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NY limo safety task force meets for second time

A slide from Tuesday's Stretch Limousine Passenger Safety Task Force meeting
Screen capture by WAMC
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A slide from Tuesday's Stretch Limousine Passenger Safety Task Force meeting

A task force that is examining New York’s limousine safety rules met for its second meeting this week.

As part of new safety laws passed in the wake of the October 2018 Schoharie limo tragedy was the creation of the Stretch Limousine Passenger Safety Task Force.

Though the legislation creating the task force was signed by former Governor Andrew Cuomo in February 2020, a month before the COVID-19 pandemic took hold in the state, the panel remained dormant.

In October, Governor Kathy Hochul, who took office following Cuomo’s August resignation, announced new appointments would be made and the task force met for the first time last month.

This week, the 11-member body comprised of state and local officials, transportation industry stakeholders, and family members of those involved in limousine crashes in Schoharie and Long Island met for the second time to discuss several topics.

Agenda items included driver training requirements, limo safety inspection rules, even the age of the vehicles themselves.

But several times during the meeting, David Brown, President and CEO of Albany-based limo operator Premiere Transportation, inferred that there’s no need for more regulations, but rather better enforcement of laws on the books.

“No matter how rigorous the inspections would’ve been, it wouldn’t have stopped a bad guy like this,” said Brown.

That’s Brown referring to Prestige Limousine, the company that owned the modified 2001 Ford Excursion limo involved in the Schoharie crash. The vehicle was not properly inspected or certified.

Here’s Kevin Cushing, whose son died in the Schoharie crash, speaking with Brown during Tuesday’s virtual meeting.

“It’s the bottom-feeders that tend to give everyone a bad name…”

“Absolutely…”

“We need to find a way to get those folks off the road. David’s people do a great job, I don’t doubt that for one minute. Maybe we can do some good things as well, on the other side,” said Cushing.

“I agree, Kevin,” said Brown. “There’s always room for tweaking but, you know, just to point out to DMV and DOT, which they already know, there’s a lot of laws and regulations in place right now that we are laying to the letter of the law.”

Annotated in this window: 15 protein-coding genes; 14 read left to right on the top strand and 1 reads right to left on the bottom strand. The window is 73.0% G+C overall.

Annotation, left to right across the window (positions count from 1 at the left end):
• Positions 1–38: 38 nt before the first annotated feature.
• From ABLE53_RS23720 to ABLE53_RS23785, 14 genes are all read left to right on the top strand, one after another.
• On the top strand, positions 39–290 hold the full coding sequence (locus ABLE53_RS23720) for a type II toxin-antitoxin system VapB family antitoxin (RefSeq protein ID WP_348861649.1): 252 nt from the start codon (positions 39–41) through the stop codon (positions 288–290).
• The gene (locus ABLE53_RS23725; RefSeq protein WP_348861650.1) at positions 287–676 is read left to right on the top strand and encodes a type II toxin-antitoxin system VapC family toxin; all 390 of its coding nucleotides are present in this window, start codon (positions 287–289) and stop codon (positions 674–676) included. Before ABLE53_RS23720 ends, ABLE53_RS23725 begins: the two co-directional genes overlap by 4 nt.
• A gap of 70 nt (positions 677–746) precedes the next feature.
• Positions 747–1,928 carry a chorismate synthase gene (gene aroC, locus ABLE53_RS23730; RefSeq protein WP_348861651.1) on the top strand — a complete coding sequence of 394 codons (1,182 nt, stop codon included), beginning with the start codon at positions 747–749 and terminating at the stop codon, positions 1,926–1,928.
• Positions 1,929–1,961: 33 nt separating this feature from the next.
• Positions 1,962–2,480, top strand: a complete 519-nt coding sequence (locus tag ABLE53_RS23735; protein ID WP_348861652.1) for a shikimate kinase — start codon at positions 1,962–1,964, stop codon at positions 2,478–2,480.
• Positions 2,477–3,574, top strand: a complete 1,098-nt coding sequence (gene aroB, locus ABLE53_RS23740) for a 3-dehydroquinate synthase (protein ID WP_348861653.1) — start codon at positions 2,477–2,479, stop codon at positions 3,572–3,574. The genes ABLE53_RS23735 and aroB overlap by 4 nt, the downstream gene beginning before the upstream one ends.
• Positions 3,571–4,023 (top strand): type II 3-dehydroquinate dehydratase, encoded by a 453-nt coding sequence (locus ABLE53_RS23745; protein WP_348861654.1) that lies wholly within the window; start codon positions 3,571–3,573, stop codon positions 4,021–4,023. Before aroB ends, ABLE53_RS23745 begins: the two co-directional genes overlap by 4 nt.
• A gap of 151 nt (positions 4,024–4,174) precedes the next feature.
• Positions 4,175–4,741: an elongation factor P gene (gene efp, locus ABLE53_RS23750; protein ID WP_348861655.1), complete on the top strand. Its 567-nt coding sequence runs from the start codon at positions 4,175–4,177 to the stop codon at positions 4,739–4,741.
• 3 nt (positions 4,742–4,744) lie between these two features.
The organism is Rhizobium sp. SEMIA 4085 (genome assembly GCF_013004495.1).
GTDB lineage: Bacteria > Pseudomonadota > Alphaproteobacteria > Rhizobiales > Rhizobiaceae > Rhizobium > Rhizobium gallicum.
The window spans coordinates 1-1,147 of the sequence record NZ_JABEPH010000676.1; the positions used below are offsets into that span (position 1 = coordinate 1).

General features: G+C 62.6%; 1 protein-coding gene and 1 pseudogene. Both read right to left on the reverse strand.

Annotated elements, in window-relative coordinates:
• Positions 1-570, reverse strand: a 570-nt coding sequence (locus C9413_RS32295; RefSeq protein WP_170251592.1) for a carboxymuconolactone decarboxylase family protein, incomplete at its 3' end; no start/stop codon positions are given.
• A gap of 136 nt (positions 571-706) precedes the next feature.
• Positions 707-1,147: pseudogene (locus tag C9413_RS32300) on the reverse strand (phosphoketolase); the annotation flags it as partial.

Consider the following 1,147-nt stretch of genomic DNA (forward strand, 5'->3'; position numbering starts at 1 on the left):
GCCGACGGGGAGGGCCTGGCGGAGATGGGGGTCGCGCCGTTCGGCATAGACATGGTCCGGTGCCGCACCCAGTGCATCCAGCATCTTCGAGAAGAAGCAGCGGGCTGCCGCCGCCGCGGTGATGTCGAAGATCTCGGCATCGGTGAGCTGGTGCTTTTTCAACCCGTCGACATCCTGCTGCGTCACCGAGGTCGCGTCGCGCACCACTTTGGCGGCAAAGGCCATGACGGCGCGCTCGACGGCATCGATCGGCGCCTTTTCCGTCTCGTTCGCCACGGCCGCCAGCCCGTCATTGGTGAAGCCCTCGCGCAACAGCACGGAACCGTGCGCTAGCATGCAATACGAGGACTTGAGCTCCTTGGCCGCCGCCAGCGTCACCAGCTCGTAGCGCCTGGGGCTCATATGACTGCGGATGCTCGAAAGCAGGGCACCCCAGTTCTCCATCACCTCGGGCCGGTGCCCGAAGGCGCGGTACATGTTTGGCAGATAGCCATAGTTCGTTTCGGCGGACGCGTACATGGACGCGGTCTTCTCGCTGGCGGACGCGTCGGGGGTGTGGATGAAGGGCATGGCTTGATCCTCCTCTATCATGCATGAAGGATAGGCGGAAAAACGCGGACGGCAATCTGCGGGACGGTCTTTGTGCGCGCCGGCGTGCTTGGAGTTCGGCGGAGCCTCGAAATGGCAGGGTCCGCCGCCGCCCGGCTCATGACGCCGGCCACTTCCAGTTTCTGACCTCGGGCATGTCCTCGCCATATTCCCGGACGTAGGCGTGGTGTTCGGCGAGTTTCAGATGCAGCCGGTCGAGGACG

There was also discussion on how to educate customers on limo safety.

Nancy DiMonte, whose daughter was seriously injured in a 2015 crash on Long Island, suggested requiring drivers inform passengers of safety rules and features ahead of a trip – similar to air travel.

“They’re looking for a good time, I understand it, but it’s like an airplane,” said DiMonte. “You see that oxygen mask drop down, you know to put it on your child before you put it on yourself. We all know that speech. And it’s very basic sounding, but you’re carrying precious cargo…

“…As is everybody,” agreed Brown.

One idea discussed is a consumer-facing safety rating system for limousine companies, intended to allow customers to more easily make an informed decision on hiring a vehicle.

Task force member Joan McDonald, the Westchester County Director of Operations, was skeptical of requiring a lettered safety grade – similar to health ratings posted in restaurants – preferring a more simple designation.

“If it’s ‘ABCD,’ what’s the distinction between C and D? I mean, if I was going onto the vehicle rating system, I actually like the ‘acceptable/unacceptable’ because I know I wouldn’t go to any company that had an unacceptable rating,” said McDonald.

Also discussed was the idea of retiring a vehicle due to age. DiMonte explained that the limousine involved in the 2015 Long Island crash was more than nine-years-old and was found to have been weakened by rust.

“How can you ensure that that thing wouldn’t have happened? Because that was a very probable reason that we lost people in that car. It just wasn’t right. It was soft. And so maybe the age of the car, did that bar just become too pliable? I dunno,” said DiMonte.

Ed Stoppelman, President of Red Oak Transportation, was dubious.

“I don’t know. I want to balance, first and foremost consumer safety. But I don’t know that a ten-year-old vehicle that is well-maintained that meets the criteria of CMC and/or FMCSA needs to come off the road at 10 years if it’s well-maintained and it passes a rigorous inspecting. But I do understand where Nancy is coming from. I completely respect and understand that.”

No votes were taken during Tuesday’s meeting. Recommendations were to be written up for future discussion.

Lucas Willard is a reporter and host at WAMC Northeast Public Radio, which he joined in 2011.
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